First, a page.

The legal and ethical troubles that have enveloped Finmeccanica have, so far, left its electronics businesses largely untouched. That has allowed the company to continue with a major restructuring, formally completed in January, that has fused together three Selex-branded units into Selex Electronic Systems—Selex ES—that with 17,500 people and €3.5 billion ($4.6 billion) in sales is the single biggest unit in the €17 billion Italian company.

Now, Selex ES CEO Fabrizio Giulianini, in an interview at the LAAD defense show in Rio de Janeiro, says that the new unit can be a “world champion” in both its new and traditional markets, citing both existing businesses, such as fighter radars, along with new ventures like homeland security and cybersecurity, as places where it can expand.

While the former Selex companies were product-centric—Selex Galileo on sensors, Elsag on communications and Systemi Integrati on large-scale systems—Selex ES is divided into “customer-facing” divisions: airborne and space; land and naval; and a third unit, security and smart systems, that is primarily aimed at commercial, institutional and government non-military customers. “We needed to eliminate one of the issues that we had in the past, which was competition at the divisional level,” Giulianini says. Too often, Selex companies would find themselves on opposing teams. The new company will develop stronger central organizations for engineering and manufacturing, he says.

Giulianini expects that Selex ES will shut down some product lines “that may not be attractive to the market. We don't plan to exit any specific business sector, but we have some duplication, and we need the resources to launch new products, such as cyber.”

The biggest single group of Selex employees is in Italy, but the company has 5,000 people in the U.K. and intends to become “more and more global” as traditional markets stagnate, Giulianini says. In a move reminiscent of BAE Systems' multi-domicile strategy, Selex ES is targeting key markets with joint ventures and subsidiaries.

Brazil is one of these, Giulianini says, and the company just launched Selex ES do Brasil. Its initial task is to support radars on Brazilian systems such as the F-5BR (with Grifo) and the KC-390, which will be outfitted with a Gabbiano radar. “One of the biggest opportunities we are pursuing here is the F-X2 fighter,” Giulianini says. Saab's JAS 39E contender includes Selex's Raven ES-05 radar as well as the company's Skyward-G infrared search-and-track (IRST) and identification friend-or-foe systems. Selex already has an agreement with AEL Sistemas—Brazil's largest avionics supplier and an Elbit subsidiary—to support the Raven in-country if Gripen is selected.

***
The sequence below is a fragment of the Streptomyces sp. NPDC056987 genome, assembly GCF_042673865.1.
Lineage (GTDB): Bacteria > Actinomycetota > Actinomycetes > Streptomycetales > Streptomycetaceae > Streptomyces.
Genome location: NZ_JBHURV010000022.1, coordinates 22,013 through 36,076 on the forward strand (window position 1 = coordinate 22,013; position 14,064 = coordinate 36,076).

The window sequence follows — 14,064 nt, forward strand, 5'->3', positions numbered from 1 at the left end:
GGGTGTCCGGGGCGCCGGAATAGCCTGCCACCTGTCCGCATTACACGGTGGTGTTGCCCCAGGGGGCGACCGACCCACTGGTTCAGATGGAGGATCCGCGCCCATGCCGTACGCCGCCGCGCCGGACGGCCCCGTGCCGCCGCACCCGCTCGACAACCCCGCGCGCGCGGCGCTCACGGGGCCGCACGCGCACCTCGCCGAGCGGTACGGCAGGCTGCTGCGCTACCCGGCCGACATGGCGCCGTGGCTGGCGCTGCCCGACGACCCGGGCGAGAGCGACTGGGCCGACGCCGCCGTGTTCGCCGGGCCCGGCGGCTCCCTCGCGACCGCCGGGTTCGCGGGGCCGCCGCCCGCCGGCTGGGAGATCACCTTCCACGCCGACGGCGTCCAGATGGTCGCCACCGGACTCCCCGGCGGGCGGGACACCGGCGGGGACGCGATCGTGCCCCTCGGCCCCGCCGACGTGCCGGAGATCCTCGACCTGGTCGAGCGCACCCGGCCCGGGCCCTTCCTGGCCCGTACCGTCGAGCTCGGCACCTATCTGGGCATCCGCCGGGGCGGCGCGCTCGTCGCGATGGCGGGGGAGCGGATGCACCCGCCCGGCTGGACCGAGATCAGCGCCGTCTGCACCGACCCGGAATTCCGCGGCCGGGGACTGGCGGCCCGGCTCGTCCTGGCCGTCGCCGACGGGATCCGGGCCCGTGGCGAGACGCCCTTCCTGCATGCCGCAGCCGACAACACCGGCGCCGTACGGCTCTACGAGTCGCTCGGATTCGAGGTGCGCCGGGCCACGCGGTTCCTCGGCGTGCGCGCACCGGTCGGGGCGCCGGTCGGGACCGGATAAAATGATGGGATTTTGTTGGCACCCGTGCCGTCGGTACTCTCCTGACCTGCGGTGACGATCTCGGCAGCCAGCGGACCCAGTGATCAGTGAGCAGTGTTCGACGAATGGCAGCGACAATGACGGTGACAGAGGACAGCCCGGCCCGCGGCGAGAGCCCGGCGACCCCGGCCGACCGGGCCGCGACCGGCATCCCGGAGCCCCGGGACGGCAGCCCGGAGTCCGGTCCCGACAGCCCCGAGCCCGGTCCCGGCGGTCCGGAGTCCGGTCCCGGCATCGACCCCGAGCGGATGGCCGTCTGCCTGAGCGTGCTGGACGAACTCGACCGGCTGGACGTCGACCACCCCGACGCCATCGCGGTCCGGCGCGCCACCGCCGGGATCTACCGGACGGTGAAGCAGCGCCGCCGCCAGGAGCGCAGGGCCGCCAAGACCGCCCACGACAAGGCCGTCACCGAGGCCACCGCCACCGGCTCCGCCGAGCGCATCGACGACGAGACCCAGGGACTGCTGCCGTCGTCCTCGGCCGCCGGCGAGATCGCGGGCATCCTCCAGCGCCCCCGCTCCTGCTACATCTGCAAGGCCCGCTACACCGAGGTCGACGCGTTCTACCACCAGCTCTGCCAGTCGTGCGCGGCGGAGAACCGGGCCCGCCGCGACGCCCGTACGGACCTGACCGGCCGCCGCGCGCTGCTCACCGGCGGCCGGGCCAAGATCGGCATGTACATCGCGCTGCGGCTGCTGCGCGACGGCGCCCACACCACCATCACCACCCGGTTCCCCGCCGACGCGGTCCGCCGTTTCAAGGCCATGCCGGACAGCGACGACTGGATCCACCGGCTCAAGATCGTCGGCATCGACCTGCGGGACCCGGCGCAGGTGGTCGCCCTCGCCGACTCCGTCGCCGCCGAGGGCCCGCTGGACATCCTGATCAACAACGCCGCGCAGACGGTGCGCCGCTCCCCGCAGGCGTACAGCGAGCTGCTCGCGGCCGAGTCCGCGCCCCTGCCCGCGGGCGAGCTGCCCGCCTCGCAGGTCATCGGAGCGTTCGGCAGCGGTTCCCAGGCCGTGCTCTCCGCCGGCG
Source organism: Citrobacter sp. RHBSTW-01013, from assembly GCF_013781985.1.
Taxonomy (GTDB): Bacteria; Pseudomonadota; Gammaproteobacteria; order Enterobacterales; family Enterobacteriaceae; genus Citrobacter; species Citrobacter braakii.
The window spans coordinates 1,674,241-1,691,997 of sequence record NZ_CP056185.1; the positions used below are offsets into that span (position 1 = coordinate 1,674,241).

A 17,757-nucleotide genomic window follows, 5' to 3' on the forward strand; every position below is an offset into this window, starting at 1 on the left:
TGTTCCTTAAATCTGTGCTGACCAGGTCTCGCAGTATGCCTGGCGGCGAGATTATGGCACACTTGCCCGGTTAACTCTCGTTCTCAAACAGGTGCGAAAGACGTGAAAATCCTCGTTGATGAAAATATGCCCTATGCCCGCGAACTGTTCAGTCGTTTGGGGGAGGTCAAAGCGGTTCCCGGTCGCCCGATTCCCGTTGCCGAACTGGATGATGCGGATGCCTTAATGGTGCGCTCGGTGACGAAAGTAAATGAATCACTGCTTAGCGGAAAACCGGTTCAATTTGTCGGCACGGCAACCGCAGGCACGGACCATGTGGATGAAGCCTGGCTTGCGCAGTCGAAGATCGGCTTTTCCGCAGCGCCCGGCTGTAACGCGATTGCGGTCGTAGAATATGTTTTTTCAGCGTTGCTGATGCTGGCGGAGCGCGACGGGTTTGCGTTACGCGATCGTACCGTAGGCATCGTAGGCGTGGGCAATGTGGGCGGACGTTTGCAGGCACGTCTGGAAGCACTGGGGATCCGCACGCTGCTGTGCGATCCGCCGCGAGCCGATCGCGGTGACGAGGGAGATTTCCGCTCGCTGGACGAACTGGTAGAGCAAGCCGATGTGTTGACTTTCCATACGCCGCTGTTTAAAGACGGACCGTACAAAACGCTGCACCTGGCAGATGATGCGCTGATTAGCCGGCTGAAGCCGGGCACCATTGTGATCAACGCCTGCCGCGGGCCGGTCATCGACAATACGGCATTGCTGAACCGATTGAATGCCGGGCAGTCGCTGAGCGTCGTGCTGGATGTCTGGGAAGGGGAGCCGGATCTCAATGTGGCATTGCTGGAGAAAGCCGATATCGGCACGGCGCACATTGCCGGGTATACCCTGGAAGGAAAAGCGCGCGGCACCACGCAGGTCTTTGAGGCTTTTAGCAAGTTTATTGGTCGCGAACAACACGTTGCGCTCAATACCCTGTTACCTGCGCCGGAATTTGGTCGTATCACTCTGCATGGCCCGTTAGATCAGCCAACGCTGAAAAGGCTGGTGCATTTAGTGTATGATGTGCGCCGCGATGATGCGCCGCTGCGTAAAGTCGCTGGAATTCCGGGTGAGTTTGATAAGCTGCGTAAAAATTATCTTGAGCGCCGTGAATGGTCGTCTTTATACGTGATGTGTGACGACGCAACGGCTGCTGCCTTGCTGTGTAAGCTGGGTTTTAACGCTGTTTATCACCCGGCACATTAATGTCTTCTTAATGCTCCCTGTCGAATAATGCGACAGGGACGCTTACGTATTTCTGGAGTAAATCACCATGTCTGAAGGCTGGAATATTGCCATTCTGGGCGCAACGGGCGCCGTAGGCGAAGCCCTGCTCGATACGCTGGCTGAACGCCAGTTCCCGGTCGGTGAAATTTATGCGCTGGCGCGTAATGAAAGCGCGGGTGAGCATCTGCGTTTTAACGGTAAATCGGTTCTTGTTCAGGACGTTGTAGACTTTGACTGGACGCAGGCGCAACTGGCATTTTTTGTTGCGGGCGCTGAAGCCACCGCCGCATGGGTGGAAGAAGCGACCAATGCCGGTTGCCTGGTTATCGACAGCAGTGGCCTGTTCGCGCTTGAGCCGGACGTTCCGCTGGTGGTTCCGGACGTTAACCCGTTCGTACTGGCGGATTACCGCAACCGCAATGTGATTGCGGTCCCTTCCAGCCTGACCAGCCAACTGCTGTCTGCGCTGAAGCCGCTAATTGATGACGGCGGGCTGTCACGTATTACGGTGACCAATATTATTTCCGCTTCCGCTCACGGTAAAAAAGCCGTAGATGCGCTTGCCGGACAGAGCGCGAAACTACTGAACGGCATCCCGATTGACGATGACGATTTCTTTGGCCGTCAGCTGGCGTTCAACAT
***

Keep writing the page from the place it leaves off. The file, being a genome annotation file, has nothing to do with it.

Selex wants to bring its experience to bear on Brazil's potentially huge SisGAAz (Blue Amazon Management System), a project to establish surveillance and security in Brazil's littoral waters. “We understand the strategy, that these big projects will be awarded to local primes,” Giulianini states, “but what we have said to the Brazilian armed forces and industry is that Brazil is buying a lot of large programs”—not just SisGAAz, but the SisFron border security project and Prosuper warship program—“and that these need to be addressed in a coherent way.” Selex was the lead integrator for Italy's ForzaNec digital army program, and “we have put our experience on the table,” Giulianini says. “We learned something from our mistakes.”

The company also chose LAAD for the announcement of its light intelligence, surveillance and reconnaissance system, comprising a compact version of the Atos mission system, Gabbiano radar and other sensors integrated on the Italian-developed Omasud Skycar light twin-engine aircraft. This “cross-division” project is seen as a solution for countries requiring surveillance over long coastlines or borders on a limited budget—the small, simple platform makes it possible to distribute the fleet around multiple bases. It is the company's second air system announcement this year, following the disclosure of the Hammerhead project for an unmanned version of the Piaggio P180.

Other strategic markets are India and Saudi Arabia, where the foundation of the company's presence is via the Tornado F3 and Typhoon, “We have €14 million on board each Typhoon,” Giulianini notes, including the radar, IRST and electronic warfare system, and Selex is supporting Typhoon campaigns in the United Arab Emirates, Malaysia and Kuwait.

The Selex CEO now sees the Captor-E active, electronically scanned array radar as a near-certainty for the Typhoon, and like some other Eurofighter participants detects a renewed ambition and determination among the partner governments to push the program forward. However, his view of the fighter's chances in South Korea, an upcoming decision, is that “I would have been more optimistic a few weeks ago,” with the confrontation in the region now pointing to a U.S. order.

The new “security and smart systems” unit combines elements from the former Systemi Integrati and Elsag units, Giulianini says. Significant recent wins in this area include NATO's Computer Incident Response Capability and a technology partner arrangement with Expo 2015 in Milan—the latter, a world fair focused on sustainable technology, will be set up as a small “smart city” with Selex providing security and information systems. The new Selex division is bidding for the event security role in the 2014 Glasgow Commonwealth games in Scotland.

Some of this work could flow back into aviation, Giulianini says, through the emerging idea of an “integrated airport” in which ground and air surveillance radar, air traffic management, ground movement control, baggage handling and security would be combined.